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Dr David H. Barlow And The Unified Protocol

Rachel Allman
7 November 2023

He doesn’t really need an introduction. Professor David Barlow is a world-renowned researcher, psychologist, author, and thought leader. Best known for his work on anxiety and emotional disorders, he has published over 650 articles and chapters, as well as over 90 books and clinical manuals. Amongst his many influential roles, he has been President of the Division of Clinical Psychology of the American Psychological Association, Past-President of the Association for Behavioral and Cognitive Therapies, and was a member of the DSM-IV Task Force of the American Psychiatric Association. As Editor-in-Chief of the prestigious scientific advisory board for Treatments That Work™, David also oversees the review and evaluation of every treatment in the series to ensure it meets the highest standards of evidence.

To celebrate the addition of the Unified Protocol to our library, Psychology Tools were fortunate enough to sit down with David recently. We discussed some of the interesting history behind the development of the Unified Protocol, as well as the main benefits for clinicians and clients.

What are the main advantages of the Unified Protocol for clinicians?

I think that every clinician realizes that clients coming into their clinics with anxiety, depression, or what we classify generally as ‘emotional disorders’, very seldom have just one disorder. There’s always a question about what to tackle first, for example, if someone comes in with pretty severe social anxiety, they’re also having panic attacks, and maybe they’re a little depressed.

What a lot of clinics do, including ours for many years, is take a thorough look at the list of disorders, and then simply talk to the patient and ask what’s bothering them the most. The patient might say that it’s the social anxiety, so we agree to start there and tackle that. Then, at the end of the evidence-based protocol for social anxiety, the clinician, who is continually evaluating the patient, has to stop and say, “Now let’s start to look at your depression.”, and “What about the panic attacks?”.  If they don’t otherwise remit, these disorders are looked at one by one over time, each with a specific protocol.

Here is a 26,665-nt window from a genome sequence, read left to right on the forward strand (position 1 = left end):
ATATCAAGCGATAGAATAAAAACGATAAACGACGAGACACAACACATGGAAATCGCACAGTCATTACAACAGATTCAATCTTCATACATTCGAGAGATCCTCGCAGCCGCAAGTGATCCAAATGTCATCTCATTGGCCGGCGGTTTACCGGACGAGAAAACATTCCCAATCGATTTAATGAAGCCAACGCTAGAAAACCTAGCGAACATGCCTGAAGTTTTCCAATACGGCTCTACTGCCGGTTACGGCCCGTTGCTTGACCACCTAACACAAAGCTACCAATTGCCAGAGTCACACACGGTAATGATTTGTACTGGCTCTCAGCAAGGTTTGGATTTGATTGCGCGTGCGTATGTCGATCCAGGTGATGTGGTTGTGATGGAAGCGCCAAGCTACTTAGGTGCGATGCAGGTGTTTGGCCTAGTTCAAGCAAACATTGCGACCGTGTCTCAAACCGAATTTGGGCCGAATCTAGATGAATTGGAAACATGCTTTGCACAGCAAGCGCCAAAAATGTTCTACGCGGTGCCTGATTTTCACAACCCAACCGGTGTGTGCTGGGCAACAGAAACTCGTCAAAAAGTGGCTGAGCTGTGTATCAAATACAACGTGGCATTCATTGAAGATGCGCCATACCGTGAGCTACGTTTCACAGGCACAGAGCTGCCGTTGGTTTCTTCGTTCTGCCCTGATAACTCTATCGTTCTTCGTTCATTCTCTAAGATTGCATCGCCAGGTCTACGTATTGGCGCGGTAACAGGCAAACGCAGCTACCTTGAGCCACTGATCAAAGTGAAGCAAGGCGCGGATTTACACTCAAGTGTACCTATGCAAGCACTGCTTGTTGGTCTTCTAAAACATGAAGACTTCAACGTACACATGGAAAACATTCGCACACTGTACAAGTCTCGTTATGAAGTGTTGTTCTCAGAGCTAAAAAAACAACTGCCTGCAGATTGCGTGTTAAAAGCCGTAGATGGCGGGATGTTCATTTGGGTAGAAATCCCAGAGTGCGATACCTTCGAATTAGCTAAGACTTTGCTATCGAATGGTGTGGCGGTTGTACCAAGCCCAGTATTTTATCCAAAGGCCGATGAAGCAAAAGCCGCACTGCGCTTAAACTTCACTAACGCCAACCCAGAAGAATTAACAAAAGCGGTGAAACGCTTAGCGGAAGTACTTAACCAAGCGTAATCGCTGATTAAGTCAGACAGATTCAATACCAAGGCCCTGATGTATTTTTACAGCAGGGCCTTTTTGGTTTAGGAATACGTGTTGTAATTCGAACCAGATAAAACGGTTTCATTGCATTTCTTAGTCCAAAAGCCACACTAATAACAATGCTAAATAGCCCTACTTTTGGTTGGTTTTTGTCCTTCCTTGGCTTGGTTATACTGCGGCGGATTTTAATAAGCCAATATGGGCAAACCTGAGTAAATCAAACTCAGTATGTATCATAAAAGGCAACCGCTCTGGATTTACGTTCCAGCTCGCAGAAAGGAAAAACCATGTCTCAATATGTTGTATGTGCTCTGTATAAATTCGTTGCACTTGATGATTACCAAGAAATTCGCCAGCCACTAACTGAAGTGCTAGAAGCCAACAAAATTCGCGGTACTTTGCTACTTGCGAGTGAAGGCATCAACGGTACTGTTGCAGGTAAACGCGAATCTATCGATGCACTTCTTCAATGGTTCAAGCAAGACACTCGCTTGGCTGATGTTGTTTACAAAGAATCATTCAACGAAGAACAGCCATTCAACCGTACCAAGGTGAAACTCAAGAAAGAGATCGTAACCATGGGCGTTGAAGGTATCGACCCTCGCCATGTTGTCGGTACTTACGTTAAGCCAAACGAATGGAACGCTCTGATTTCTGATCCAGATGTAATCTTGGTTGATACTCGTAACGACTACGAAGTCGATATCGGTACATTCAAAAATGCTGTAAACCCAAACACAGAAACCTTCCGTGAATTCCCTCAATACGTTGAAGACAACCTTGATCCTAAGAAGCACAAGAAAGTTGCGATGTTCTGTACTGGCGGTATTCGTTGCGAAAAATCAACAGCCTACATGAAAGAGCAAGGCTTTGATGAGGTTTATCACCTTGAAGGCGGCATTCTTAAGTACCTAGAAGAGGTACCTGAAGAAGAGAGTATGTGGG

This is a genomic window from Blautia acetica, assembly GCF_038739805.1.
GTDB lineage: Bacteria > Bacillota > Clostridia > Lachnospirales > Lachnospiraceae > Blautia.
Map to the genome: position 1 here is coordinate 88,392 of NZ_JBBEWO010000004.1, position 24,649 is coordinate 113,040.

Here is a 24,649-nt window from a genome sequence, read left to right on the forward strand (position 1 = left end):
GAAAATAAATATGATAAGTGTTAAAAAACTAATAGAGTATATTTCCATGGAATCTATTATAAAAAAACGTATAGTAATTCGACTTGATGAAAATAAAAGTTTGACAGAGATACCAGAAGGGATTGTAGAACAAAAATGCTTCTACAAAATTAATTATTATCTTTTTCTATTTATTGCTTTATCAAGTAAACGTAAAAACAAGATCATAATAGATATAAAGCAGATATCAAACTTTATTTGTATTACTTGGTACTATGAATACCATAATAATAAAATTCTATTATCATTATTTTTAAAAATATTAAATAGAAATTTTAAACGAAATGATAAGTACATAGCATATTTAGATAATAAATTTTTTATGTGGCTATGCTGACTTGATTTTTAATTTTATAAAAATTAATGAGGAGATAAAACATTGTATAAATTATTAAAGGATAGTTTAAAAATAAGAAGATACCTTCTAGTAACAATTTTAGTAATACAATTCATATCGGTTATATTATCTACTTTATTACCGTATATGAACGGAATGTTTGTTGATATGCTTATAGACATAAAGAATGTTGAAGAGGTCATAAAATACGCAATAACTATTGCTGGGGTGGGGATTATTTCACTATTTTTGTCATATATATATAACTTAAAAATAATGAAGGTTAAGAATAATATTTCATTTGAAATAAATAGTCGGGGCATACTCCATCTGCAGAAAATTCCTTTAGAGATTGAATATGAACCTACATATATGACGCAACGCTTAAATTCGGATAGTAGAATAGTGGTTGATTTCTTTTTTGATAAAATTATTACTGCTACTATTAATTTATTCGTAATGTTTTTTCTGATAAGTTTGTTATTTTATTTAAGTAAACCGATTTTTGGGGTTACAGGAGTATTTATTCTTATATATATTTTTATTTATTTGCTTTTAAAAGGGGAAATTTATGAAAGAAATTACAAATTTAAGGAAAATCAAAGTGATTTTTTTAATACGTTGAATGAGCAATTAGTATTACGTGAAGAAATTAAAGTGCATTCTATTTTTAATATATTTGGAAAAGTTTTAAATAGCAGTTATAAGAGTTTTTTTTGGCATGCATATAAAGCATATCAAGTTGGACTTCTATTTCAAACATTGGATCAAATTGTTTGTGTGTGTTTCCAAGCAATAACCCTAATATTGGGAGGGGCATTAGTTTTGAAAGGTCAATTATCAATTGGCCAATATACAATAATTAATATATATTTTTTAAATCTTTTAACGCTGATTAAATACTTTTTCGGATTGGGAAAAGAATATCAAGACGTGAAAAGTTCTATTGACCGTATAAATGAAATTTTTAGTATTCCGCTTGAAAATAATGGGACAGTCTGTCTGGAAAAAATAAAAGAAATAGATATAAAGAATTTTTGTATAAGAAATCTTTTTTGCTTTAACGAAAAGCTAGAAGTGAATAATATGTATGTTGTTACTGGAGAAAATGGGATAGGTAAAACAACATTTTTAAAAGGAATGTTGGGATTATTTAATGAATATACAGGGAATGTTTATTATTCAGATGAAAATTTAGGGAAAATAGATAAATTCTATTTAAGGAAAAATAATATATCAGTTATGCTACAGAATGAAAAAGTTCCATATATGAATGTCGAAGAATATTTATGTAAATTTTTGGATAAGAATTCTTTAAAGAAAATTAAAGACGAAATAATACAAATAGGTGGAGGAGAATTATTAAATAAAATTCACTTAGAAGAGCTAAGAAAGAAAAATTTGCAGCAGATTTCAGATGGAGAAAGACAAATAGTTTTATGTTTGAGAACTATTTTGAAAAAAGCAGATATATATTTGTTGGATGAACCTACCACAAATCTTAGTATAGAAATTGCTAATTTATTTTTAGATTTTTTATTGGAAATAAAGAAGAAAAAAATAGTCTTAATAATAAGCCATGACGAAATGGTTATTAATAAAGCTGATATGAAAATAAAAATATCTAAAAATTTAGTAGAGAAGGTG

Our view is that these disorders or symptoms are all of a piece – all facets of the same basic problem. So, the development of the Unified Protocol for The Transdiagnostic Treatment of Emotional Disorders is to take all those decision points and essentially make them unnecessary for the clinician. Instead, you can just say: “Okay, you’ve got a variety of difficulties with anxiety and depression. Let’s see if we can kind of get to the bottom of it and solve these problems”. The actual advantage would be that comorbidity and co-occurrence of disorders are taken off the table, you’re addressing all of them at once.

In addition, there is some evidence from our trials, which needs to be replicated, that we also cut down on attrition through using the Unified Protocol compared to treating each disorder singly. We’re not entirely sure why that is yet. It could be that the patients are more encouraged, or that we do focus a little bit on motivational enhancement.

How accessible is the Unified Protocol for practitioners to start using?

In terms of using the protocol itself, anybody trained in CBT can easily switch to the Unified Protocol (UP) transdiagnostic approach because the principal components of the UP are standard components of CBT, such as using cognitive reappraisal and various kinds of exposure treatments.

However, it’s a bit different conceptually. Let’s take panic disorder. Conceptually, the idea is that we’re not really treating the panic attacks specifically, since many people have occasional panic attacks, but the incapacitating anxiety about having additional panic attacks. That’s what really exacerbates the panic attacks and makes it panic disorder.

And for social anxiety disorder, we’re not specifically treating your ability to get up in front of people and say, “Good evening, ladies and gentlemen”, without falling over in a pool of anxiety, we’re treating the actual anticipatory anxiety that you’re having about it. We’re treating the common underlying mechanism that drives all of these disorders, using standard CBT procedures.

So, we think any well-trained CBT clinician can look at this protocol and understand they can use the same procedures but have somewhat different targets.

What is the best way to start incorporating the UP into your practice?

A good place to start is to have a look at the whole protocol first, and then go from there in terms of any training and what you might want to do. If you look on the Unified Protocol Institute (UPI) website, there are a number of virtual workshops and training sessions that happen fairly frequently. These introductory workshops are great chances to ask questions and might be a good way to develop some initial familiarity.

Equally, many clinicians just dive right into it – and that’s fine! They familiarize themselves with the protocol and they feel comfortable to start using it. They may have a few questions here and there, but as often as not, we’ll get feedback from someone who says, “I’ve treated my first 30 patients and I found it really useful. And by the way, here are the results.”